7. Does DSS provide tutoring for students with disabilities?

No, DSS does not provide content tutoring.  However, DSS Specialists do provide services that can include organization and study skills, time management, and reading and writing strategies.  Also, DSS will make referrals for content tutoring.

8.  Won't providing accommodations on exams give an unfair advantage to a student with a disability?

"Accommodations don't make things easier, just possible; in the same way that eyeglasses do not improve the strength of the eyes, they just make it possible for the individual to see better.  Accommodations are interventions that allow the learner to indicate what they know.  Without the accommodations, the learner may not be able to overcome certain barriers." (Samuel, M. 1992 - Asking the Right Questions.  The Learning Centre. Calgary).

The purpose of academic accommodations is to put the student with a disability on a level playing field with other students who do not have a disability.  Accommodations are designed to lessen the effect of the disability, not to dilute academic requirements.  The standard for evaluation and assigning of grades should be the same for all students, including students with disabilities.

The most common accommodation provided to test-takers with disabilities is extended time.  Unless the purpose of the test is to measure speed, this accommodation may be required to provide fair and accurate testing to measure the student's knowledge or expertise in the subject.

9. Am I required to lower the standards of an assignment because a student has a disability?

 

No; essential course standards and requirements should be the same for all students.  However, it may be reasonable to exercise flexibility when a component of an assignment is not essential.  For example, it may be appropriate for a student to complete an assignment orally rather than in writing, if the purpose of the assignment is not to assess written expression.

10. Do I have to provide accommodations to a student who discloses late in the term?

Generally, yes.  There could be numerous reasons why a student makes a late request.  Perhaps he or she could not get documentation of the disability any earlier and therefore could not request accommodations earlier.  Some students try to take a class without accommodations but find they aren't doing well and need accommodations.  Whatever the reason, students may make requests for accommodations any time during the term.

There may be some situations where a student requests an accommodation so late that appropriate arrangements cannot be made.  You must provide accommodations only at the point when a student makes a request, and you and DSS are able to make appropriate arrangements.  Accommodations are not granted retroactively.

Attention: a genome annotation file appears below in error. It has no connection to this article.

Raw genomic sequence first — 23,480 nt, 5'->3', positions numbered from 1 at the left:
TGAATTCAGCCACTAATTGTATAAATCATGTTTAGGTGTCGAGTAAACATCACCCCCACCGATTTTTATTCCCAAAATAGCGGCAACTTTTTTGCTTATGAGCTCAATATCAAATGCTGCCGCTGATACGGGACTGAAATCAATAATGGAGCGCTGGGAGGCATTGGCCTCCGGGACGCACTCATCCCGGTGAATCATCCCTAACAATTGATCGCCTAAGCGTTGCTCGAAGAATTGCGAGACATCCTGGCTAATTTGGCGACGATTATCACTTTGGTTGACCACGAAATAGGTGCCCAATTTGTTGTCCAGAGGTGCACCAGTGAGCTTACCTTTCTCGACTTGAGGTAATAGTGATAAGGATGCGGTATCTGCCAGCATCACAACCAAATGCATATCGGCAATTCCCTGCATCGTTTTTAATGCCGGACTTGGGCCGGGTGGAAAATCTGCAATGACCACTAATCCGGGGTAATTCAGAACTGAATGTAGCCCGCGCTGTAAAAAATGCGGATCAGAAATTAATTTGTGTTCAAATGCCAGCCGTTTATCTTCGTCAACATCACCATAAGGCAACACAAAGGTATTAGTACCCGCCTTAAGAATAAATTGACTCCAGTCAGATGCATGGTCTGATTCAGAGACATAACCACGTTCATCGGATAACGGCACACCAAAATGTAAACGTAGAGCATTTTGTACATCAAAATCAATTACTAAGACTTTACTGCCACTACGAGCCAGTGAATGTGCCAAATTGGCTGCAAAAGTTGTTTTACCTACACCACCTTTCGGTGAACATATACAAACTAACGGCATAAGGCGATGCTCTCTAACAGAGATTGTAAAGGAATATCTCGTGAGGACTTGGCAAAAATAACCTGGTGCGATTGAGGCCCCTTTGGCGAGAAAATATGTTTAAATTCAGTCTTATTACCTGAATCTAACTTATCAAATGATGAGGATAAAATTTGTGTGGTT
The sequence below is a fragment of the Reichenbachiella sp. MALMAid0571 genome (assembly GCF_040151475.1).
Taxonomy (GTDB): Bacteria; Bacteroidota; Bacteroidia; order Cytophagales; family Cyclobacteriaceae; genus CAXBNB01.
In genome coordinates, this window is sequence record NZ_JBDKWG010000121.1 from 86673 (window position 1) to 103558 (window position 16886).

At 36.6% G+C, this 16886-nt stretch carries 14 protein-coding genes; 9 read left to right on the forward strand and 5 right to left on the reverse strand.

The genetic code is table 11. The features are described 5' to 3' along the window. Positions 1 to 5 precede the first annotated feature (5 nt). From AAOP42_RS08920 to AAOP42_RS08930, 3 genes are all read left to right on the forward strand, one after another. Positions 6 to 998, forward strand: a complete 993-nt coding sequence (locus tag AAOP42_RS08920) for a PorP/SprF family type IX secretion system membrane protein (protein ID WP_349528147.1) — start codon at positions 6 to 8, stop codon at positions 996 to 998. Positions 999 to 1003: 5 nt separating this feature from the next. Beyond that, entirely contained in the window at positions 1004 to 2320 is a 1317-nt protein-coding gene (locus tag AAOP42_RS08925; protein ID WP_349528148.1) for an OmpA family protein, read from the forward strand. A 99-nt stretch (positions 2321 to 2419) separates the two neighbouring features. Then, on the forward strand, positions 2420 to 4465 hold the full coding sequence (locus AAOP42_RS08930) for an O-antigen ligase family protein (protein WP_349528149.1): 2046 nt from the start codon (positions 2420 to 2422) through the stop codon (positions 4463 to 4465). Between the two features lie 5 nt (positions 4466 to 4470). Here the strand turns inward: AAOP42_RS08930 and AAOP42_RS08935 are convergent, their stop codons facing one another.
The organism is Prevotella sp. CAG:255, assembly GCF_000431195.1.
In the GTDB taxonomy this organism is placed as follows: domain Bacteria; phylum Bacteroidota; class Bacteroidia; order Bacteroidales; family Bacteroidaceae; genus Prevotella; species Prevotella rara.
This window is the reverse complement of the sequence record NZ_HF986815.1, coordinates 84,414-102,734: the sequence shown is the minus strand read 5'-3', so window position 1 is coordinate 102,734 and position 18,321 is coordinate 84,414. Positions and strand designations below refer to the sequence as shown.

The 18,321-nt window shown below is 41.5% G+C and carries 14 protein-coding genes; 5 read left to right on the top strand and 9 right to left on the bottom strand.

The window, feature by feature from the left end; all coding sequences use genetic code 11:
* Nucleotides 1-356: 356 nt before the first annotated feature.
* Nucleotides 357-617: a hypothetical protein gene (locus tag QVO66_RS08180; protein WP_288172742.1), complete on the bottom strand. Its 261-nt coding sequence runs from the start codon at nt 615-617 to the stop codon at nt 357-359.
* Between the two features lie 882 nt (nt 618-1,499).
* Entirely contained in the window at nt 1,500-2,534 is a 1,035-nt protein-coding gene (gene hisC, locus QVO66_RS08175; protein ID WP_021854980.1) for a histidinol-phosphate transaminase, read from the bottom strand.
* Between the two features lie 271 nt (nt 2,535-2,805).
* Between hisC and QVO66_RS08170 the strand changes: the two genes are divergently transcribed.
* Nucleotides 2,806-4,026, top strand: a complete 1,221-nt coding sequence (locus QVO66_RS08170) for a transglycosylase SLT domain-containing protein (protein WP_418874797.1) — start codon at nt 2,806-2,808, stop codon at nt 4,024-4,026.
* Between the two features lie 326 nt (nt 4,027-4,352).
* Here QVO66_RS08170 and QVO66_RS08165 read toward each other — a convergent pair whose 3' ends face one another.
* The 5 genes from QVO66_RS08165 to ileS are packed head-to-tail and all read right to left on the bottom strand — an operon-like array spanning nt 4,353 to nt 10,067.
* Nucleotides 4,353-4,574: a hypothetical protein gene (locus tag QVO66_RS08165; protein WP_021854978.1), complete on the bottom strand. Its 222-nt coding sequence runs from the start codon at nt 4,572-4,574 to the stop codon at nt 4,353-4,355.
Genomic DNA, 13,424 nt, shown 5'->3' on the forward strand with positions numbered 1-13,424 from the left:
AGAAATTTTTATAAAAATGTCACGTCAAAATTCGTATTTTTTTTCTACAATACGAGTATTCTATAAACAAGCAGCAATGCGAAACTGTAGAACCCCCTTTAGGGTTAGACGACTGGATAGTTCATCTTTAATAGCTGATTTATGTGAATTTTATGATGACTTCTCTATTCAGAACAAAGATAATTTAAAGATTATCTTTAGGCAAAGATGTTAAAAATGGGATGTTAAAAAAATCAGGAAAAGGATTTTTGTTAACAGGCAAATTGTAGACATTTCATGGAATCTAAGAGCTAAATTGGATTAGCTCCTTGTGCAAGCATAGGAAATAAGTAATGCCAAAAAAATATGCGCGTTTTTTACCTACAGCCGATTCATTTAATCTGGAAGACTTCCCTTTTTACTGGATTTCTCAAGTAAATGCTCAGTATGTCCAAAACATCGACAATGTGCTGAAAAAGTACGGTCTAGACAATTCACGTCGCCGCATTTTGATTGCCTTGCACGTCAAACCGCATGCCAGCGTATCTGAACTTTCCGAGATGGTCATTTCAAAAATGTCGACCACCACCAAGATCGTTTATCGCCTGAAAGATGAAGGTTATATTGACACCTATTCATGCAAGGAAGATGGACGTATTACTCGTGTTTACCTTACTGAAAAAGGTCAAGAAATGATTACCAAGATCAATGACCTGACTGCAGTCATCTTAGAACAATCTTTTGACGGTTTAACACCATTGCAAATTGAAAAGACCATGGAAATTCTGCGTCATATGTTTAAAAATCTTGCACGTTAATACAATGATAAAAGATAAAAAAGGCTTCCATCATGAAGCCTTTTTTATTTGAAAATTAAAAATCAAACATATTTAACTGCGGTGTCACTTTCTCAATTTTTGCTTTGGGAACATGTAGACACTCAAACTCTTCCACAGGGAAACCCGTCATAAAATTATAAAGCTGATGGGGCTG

11.  What if I suspect a student who is struggling in my class has a disability but has not disclosed it?

Talk privately with the student to discuss your observations regarding his or her performance. If the student then discloses a disability refer him or her to DSS.  If the student does not reveal a disability, one recommendations is to suggest various on-campus resources, including DSS (e.g., Academic Achievement Center, Writing Lab, Counseling Center, etc.).  Another recommendation is to ask if the student has ever receved support services or academic accommodations in the past.  If the student says yes or indicates that he or she may benefit from them, refer the student to DSS. Each situation can be different, so we encourage you to contact DSS to speak with one of our specialists who will consult with you.

12.  What if a student with a disability is failing?

Treat the student as you would any student who is not performing well in your class. Invite the student to come in during your office hours to discuss reasons for the failing performance and what resources the student may use to improve. Encourage the student to consult with his or her DSS Specialist regarding disability-related needs and strategies.  The DSS Specialist is also available to consult with you.

13.  What if a student with a disability is often absent?

Talk with the student to discuss your concerns that absences are affecting class performance. Students with disabilities are expected to comply with class attendance policies. However, there are times when students are approved to have instructors relax class attendance policies for disability-related absences. If so, this will be documented in the student’s DSS memo with specific information for instructors. If the student is missing too much class, the instructor should consult with the student's DSS Specialist.